TPM News

Ken Cuccinelli is trying to allay intense concerns from Virginia's scientific and academic communities about his investigation of a former University of Virginia climate scientist.

"The same legal standards for fraud apply to the academic setting that apply elsewhere," the attorney general told a crowd on Tuesday at a fundraiser for -- what else? -- an abstinence-only education group, reports the Richmond Times-Dispatch. "The same rule of law, the same objective fact-finding process will take place."

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An overnight snap poll from Research 2000/Democracy For America suggests that Bill Halter is potentially beginning the Democratic primary runoff for Senate in Arkansas with a lead over incumbent Sen. Blanche Lincoln.

The numbers: Halter 48%, Lincoln 46%. The survey of people who voted in Tuesday's first round of the Democratic primary has a ±4.5% margin of error.

The TPM Poll Average gives Lincoln an insignificant edge of 45.2%-45.1% in a direct two-way race with Halter -- but keep in mind that this data set is almost entirely from polls taken before the primary, and has a lot of asterisks and caveats to go with it.

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Vice President Joe Biden released the following statement today on last night's Democratic primary in Pennsylvania:

Arlen Specter is one of my closest friends. He has served Pennsylvania with determination, wisdom, and skill for many years. I was proud to play a role in his return to the Democratic Party; his votes to pass the Recovery Act and health insurance reform were courageous and critical to our success. I look forward to working with him during the rest of this year, and remaining in close contact with him after his term in Washington is finished.

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Rep. Mike Pence (R-IN), the No. 3 Republican in the House and an Indiana colleague of Rep. Mark Souder (R-IN), informed the ethics committee that Souder was having an affair with a staffer after Souder informed him of the matter on Sunday, a Pence spokesman said today.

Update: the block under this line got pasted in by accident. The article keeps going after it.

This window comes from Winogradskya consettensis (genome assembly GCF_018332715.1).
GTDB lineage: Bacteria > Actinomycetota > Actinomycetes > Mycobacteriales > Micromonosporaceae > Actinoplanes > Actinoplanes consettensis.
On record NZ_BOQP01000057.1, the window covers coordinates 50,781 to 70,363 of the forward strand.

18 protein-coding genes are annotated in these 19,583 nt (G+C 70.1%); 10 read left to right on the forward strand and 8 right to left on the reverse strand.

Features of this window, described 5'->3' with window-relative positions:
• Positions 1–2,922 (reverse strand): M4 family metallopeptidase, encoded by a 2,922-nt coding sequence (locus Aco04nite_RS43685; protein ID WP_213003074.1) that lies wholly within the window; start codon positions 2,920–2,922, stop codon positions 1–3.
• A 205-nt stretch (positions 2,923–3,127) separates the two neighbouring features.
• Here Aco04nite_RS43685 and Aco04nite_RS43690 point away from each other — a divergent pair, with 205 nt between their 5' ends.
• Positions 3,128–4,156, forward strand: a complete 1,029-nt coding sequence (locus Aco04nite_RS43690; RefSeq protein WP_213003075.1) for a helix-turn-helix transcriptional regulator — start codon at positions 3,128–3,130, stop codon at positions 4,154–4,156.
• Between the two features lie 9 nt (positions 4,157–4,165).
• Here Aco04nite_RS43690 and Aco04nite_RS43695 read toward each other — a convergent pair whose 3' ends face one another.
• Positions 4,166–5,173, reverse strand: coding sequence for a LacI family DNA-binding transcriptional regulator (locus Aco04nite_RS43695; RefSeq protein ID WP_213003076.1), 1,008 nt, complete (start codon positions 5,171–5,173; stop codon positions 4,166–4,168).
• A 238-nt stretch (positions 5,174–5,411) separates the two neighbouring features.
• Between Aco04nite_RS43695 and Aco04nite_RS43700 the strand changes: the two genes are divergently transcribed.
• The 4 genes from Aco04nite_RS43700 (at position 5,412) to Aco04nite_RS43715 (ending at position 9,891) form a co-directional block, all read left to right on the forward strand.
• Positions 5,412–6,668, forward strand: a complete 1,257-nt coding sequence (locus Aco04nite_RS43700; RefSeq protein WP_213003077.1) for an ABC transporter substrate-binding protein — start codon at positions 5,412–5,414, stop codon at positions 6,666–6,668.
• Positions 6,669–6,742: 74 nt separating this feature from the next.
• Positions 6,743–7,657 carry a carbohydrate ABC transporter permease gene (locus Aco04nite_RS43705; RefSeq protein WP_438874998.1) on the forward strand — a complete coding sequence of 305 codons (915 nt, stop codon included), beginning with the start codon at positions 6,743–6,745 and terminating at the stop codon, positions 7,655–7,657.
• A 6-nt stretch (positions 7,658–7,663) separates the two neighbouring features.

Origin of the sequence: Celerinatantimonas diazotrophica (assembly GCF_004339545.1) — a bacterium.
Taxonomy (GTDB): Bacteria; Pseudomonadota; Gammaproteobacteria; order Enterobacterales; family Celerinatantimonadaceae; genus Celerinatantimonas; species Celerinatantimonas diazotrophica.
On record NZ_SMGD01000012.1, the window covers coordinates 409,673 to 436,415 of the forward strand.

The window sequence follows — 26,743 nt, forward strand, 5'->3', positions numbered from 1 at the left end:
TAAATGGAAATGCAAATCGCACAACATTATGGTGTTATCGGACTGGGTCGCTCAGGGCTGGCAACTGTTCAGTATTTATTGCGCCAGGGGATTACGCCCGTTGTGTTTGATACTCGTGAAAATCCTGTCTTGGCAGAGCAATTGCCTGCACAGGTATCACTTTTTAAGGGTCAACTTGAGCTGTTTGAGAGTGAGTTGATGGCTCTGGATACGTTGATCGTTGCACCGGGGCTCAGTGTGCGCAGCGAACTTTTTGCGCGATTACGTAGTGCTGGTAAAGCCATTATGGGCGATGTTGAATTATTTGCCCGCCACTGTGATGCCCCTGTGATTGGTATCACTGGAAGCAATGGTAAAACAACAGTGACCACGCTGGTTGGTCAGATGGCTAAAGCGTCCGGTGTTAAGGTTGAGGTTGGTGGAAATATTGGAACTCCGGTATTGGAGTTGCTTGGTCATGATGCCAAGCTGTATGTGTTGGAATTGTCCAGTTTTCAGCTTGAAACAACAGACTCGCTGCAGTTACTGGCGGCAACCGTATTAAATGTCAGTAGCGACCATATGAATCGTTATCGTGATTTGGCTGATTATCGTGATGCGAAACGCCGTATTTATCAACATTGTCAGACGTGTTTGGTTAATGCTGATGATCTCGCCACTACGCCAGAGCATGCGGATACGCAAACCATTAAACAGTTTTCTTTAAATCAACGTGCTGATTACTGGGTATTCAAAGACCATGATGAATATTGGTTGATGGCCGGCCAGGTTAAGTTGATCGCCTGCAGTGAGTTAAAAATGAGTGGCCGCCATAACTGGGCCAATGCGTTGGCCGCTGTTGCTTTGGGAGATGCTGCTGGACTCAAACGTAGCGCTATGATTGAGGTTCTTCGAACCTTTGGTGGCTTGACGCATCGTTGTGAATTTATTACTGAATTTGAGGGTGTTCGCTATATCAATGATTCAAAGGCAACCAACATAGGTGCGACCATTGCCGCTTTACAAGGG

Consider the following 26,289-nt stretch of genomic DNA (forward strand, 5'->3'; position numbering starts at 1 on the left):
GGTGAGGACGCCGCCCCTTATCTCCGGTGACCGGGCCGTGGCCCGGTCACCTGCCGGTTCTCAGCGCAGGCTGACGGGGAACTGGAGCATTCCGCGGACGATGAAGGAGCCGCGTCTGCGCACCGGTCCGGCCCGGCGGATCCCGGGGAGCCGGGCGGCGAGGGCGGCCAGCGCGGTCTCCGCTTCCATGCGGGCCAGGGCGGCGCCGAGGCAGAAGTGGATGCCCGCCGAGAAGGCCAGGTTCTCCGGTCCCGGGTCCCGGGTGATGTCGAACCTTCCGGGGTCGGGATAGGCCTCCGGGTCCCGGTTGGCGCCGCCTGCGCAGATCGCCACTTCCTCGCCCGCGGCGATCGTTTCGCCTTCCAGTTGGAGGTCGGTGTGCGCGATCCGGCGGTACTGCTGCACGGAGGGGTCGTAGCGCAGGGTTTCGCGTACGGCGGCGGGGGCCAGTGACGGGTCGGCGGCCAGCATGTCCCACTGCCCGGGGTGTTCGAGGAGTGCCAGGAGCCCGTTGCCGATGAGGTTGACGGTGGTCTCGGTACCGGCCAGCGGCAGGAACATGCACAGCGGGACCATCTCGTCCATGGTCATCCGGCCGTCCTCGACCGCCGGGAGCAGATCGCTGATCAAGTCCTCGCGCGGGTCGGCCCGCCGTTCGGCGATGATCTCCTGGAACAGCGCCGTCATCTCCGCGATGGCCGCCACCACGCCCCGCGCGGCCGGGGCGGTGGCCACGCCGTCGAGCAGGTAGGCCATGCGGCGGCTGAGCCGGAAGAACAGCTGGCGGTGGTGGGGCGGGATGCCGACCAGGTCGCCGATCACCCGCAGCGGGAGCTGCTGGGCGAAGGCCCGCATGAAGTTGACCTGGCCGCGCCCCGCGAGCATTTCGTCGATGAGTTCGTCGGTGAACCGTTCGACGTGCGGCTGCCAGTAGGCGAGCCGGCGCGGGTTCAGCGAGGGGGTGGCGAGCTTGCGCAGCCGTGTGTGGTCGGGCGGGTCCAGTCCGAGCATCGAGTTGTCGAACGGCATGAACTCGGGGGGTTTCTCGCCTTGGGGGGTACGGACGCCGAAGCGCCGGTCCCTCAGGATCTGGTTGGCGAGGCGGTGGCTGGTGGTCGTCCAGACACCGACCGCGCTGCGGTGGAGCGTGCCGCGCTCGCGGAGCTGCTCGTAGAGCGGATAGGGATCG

It's not clear why Pence went to the ethics committee about the affair.

Pence first heard about the Souder affair after a journalist approached him last Wednesday, he said at a press conference earlier today. Pence says he approached Souder on the House floor about the matter, and Souder told him about the affair.

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Senate Democrats failed this afternoon to get the 60 votes they needed to end debate on the financial reform bill.

Two Republicans crossed the aisle and voted with the Democrats. But with multiple Democrats voting against cloture, and another absent, the Democrats fell just short. The final vote was 57-42.

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With the big Super Tuesday primary elections out of the way, the White House and the Democratic National Committee have mounted a public relations offensive to sell Supreme Court nominee Solicitor General Elena Kagan to voters and the senators tasked with her confirmation. Meanwhile, key Democrats are asking for more information on her record on abortion rights.

Judiciary Committee hearings will begin June 28, the panel announced today. It's an earlier start than ranking member Sen. Jeff Session (R-AL) had sought, and Leahy said he wants to wrap the hearings by July 4. Staffers from both parties are poring over Kagan's 202-page questionnaire detailing her record. Kagan herself has done a charm offensive while doing the standard in-person meetings with senators on Capitol Hill.

Rules Committee Chairwoman Louise Slaughter, a co-chair of the House Pro-Choice Caucus, sent Leahy a letter asking for more information on the nominee's pro-choice stance. Slaughter (D-NY) argued that Kagan's position is relatively unknown given her lack of a judicial record.

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Earlier this week, the New York Times ran a story about the ambiguous way Connecticut Attorney General Richard Blumenthal describes his military service. In the Times' strongest example of Blumenthal's misrepresentations, he says, "when I served in Vietnam."

But as the Associated Press points out today, in a longer version of the speech -- which has been posted on the YouTube page of one of Blumenthal's Republican opponents since the Times story broke -- the attorney general also describes his military service more accurately, saying he "served in the military during the Vietnam era, in the Marine Corps."

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It's tricky, trying to delicately distance yourself from a comment you made without saying, "I didn't mean it!" Or worse, "I never said that!"

Just ask Sue Lowden, a Republican who's vying to challenge to Sen. Harry Reid. Lowden's been a TPM favorite ever since she first proposed bartering chickens for health care.

In a debate last night, she tried to claim she never said that she was sticking to her chicken barter "system." Unfortunately for her, there's video.

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